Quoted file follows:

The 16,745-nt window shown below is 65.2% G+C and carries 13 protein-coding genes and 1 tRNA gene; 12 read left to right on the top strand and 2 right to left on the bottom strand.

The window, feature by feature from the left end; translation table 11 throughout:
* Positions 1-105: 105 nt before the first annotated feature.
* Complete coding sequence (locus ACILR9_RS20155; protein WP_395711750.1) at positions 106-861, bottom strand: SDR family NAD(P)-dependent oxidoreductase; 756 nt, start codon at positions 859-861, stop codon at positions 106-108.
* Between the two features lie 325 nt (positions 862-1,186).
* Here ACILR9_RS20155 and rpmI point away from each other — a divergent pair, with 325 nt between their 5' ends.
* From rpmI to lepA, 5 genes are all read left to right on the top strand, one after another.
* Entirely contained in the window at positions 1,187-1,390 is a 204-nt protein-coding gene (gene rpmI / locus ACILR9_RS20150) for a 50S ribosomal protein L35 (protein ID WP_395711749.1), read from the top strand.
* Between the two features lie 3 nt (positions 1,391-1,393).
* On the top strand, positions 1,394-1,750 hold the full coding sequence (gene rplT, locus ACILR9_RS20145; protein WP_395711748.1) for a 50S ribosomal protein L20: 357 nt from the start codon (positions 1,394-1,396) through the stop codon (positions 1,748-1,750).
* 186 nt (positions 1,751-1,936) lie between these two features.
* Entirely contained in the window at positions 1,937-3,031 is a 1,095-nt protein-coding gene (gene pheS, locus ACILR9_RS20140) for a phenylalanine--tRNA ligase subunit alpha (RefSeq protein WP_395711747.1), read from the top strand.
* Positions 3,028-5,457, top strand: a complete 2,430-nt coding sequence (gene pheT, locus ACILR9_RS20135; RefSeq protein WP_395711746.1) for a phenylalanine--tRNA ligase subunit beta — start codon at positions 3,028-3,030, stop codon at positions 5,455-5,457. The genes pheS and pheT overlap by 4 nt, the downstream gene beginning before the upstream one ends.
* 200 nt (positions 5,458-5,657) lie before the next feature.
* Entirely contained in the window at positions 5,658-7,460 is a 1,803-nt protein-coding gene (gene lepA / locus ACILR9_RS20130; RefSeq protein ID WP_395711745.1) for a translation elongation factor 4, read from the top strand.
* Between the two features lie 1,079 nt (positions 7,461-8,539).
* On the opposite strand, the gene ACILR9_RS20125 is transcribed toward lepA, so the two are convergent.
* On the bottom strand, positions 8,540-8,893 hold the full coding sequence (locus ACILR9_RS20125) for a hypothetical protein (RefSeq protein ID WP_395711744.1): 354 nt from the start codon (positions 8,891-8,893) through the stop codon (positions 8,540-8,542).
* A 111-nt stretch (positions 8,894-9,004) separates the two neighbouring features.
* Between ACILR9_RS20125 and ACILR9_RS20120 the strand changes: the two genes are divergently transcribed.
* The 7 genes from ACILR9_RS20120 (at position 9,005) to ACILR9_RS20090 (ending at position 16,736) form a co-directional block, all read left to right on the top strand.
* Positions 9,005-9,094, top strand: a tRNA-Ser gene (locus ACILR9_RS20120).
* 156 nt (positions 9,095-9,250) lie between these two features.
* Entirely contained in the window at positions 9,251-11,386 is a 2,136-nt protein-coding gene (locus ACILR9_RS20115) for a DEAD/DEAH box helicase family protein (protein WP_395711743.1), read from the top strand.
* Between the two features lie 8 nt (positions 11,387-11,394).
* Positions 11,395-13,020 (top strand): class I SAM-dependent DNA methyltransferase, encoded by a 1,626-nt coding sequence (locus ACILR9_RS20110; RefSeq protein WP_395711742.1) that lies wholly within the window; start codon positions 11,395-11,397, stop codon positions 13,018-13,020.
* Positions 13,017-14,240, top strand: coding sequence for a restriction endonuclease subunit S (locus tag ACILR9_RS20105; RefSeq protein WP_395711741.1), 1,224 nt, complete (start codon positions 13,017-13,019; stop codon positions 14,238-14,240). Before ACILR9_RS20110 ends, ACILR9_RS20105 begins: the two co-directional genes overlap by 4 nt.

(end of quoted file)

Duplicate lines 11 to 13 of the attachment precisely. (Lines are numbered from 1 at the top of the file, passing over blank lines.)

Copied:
* 186 nt (positions 1,751-1,936) lie between these two features.
* Entirely contained in the window at positions 1,937-3,031 is a 1,095-nt protein-coding gene (gene pheS, locus ACILR9_RS20140) for a phenylalanine--tRNA ligase subunit alpha (RefSeq protein WP_395711747.1), read from the top strand.
* Positions 3,028-5,457, top strand: a complete 2,430-nt coding sequence (gene pheT, locus ACILR9_RS20135; RefSeq protein WP_395711746.1) for a phenylalanine--tRNA ligase subunit beta — start codon at positions 3,028-3,030, stop codon at positions 5,455-5,457. The genes pheS and pheT overlap by 4 nt, the downstream gene beginning before the upstream one ends.